Restaurant Development & Design

January-February 2017

restaurant development + design is a user-driven resource for restaurant professionals charged with building new locations and remodeling existing units.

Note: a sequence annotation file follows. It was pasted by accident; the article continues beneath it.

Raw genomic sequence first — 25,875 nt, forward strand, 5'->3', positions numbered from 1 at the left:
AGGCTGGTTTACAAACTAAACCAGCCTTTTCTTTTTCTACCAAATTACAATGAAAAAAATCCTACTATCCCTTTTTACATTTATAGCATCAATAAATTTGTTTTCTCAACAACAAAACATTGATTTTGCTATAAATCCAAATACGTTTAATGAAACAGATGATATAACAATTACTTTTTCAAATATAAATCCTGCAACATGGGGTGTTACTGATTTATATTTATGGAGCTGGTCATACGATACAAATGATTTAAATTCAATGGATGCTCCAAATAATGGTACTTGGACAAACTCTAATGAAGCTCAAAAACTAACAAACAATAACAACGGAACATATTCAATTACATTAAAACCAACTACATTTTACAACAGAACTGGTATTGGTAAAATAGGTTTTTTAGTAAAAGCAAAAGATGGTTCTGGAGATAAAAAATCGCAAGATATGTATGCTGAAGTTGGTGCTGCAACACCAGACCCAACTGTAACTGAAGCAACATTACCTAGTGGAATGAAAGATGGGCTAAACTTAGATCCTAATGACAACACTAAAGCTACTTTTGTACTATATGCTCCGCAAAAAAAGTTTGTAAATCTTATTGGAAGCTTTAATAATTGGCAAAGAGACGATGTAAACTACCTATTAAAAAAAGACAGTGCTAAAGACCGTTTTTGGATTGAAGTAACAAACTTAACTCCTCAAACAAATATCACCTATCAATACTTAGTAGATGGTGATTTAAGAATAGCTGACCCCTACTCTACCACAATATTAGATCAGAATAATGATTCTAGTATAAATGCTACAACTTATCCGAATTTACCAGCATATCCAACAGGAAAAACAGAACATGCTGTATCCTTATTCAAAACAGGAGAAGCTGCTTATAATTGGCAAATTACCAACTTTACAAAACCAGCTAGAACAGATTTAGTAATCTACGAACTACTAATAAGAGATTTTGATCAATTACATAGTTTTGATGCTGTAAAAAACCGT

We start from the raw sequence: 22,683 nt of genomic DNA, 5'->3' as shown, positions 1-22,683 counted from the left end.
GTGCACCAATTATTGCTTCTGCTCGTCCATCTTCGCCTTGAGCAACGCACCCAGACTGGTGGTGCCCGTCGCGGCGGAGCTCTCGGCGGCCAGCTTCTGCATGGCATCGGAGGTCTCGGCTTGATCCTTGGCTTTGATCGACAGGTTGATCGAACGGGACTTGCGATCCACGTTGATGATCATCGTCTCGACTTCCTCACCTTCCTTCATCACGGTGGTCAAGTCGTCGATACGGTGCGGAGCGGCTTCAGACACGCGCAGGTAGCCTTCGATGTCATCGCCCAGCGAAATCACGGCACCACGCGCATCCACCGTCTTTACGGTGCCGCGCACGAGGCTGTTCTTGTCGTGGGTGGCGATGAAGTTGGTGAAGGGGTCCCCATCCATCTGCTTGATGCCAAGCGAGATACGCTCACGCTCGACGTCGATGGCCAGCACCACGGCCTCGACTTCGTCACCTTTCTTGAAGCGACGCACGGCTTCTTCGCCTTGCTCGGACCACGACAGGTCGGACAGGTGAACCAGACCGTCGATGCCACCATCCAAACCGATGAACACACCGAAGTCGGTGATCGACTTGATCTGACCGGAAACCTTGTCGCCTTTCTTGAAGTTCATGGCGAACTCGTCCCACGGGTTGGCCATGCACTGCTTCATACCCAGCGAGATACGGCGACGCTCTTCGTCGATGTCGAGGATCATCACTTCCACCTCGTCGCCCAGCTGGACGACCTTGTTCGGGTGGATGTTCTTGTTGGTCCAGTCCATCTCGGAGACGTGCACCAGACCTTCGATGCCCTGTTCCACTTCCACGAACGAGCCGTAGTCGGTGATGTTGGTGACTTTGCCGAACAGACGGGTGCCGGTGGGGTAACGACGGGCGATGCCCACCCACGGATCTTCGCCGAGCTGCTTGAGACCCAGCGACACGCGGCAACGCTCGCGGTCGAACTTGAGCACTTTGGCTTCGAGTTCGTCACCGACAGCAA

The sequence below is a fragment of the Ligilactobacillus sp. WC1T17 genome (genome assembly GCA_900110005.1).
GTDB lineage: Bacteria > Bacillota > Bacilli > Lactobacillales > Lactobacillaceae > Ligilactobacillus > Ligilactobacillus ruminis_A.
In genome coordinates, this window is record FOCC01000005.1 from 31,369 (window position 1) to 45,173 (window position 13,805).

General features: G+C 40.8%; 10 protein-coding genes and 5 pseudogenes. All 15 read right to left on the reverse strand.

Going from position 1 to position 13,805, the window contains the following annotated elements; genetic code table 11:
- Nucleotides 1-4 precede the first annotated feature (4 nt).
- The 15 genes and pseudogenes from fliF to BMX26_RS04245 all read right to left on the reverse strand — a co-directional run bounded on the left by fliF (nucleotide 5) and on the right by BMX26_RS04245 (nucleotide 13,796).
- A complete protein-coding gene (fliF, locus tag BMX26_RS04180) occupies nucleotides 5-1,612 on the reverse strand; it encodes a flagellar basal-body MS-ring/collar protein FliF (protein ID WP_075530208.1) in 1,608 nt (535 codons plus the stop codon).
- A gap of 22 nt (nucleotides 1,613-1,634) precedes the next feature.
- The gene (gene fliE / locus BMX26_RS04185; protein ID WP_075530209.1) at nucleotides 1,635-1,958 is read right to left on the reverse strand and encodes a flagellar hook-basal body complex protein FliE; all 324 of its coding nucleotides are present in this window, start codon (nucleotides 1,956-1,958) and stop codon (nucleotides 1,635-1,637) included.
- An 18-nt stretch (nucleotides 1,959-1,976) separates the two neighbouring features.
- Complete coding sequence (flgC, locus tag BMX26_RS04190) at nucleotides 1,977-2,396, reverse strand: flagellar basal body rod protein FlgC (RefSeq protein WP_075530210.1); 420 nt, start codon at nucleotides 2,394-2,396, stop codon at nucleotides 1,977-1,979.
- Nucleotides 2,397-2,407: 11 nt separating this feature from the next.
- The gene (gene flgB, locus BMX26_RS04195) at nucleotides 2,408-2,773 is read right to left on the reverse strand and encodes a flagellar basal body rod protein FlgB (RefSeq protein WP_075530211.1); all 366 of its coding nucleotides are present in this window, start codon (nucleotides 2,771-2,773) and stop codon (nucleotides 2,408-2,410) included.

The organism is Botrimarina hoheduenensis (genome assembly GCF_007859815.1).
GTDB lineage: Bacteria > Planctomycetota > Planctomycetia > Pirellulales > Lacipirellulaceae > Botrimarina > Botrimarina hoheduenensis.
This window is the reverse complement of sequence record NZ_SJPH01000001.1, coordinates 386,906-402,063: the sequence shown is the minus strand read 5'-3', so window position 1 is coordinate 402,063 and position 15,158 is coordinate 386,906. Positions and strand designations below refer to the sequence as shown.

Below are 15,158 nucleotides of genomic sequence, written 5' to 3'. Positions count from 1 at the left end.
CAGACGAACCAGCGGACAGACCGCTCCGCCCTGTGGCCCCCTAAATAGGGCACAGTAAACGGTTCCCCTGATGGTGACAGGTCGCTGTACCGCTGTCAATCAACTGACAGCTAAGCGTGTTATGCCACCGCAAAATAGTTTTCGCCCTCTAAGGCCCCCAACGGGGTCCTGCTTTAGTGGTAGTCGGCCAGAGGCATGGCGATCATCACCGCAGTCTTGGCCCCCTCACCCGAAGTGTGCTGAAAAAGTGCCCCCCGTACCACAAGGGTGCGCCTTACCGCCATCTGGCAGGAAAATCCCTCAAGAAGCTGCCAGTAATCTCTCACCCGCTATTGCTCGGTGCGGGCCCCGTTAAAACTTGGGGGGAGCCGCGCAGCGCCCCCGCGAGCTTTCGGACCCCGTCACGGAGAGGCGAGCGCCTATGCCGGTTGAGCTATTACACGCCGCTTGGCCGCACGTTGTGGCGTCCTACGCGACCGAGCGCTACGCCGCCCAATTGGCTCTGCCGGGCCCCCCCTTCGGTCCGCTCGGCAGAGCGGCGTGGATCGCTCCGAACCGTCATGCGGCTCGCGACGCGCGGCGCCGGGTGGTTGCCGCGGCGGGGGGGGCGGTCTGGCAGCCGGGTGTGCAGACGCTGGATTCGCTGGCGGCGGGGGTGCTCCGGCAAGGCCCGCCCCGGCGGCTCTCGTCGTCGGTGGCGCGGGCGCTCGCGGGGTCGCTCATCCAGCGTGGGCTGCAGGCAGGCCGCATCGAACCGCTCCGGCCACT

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6 • r e s t a u r a n t d e v e l o p m e n t + d e s i g n • J A N U A R Y / F E B R U A R Y 2 0 1 7 Editor's Letter Two Kinds of Flow I n studies on human happiness, it's been proven that many people feel best when they enter a state of "flow," which, according to psychologist Mihály Csíkszentmihályi, results in a person's "complete immer- sion in an activity." When you reach a state of flow, you lose track of distractions. People in creative jobs — myself included — are lucky to find ourselves immersed in our work on a regular basis. This idea remained top of mind after I was invited to dinner at GT Prime in Chicago with a group of restaurant designers and consultants by one of our rd+d awards judges, Sonny Sultani, CEO of SONNY + ASH. During dinner, I sat next to the restaurant's designer, Karen Herold of Studio K Creative. We enjoyed a wide-ranging conversation. I was struck by how this circle of creative people — already vibrant personalities — seemed to reach an even higher level when talking about work, particularly when discussing the dedication and energy they put into their projects. And later, as I read through all of the submissions to the rd+d awards (page 34), I was struck by how thor- oughly restaurant designers consider flow in their own work. Of course, in restaurant design, flow usually refers to traffic: the way patrons make their way into the build- ing, the way they find their way to seats, the way staff moves from station to station without endlessly bumping into each other, the way the careful orchestration of people and food move in and out and back and forth through a space to ensure guests have a meal that flows seamlessly from initial greeting to cashing out. These disparate but oddly related ideas of flow have been on my mind since our last issue went to press. Per- haps it's the end of a fairly tumultuous year of political drama and international crises (not to mention the deaths of nu- merous pop culture icons), but it seems increasingly important that in 2017 we seek a place — whether immersing ourselves in a creative task or seeking refuge in a physical space, like a favorite dining or coffee spot — that provides a state of flow. In assembling this issue of rd+d, I was able to achieve it. Hopefully some of the content in this issue will inspire your professional endeavors and help you achieve it, too. Here's to 2017, P.S. For a clickable table of contents and bonus content see rddmag.com/jan2017 REBECCA KILBREATH, Editor in Chief rebecca@zoombagroup.com

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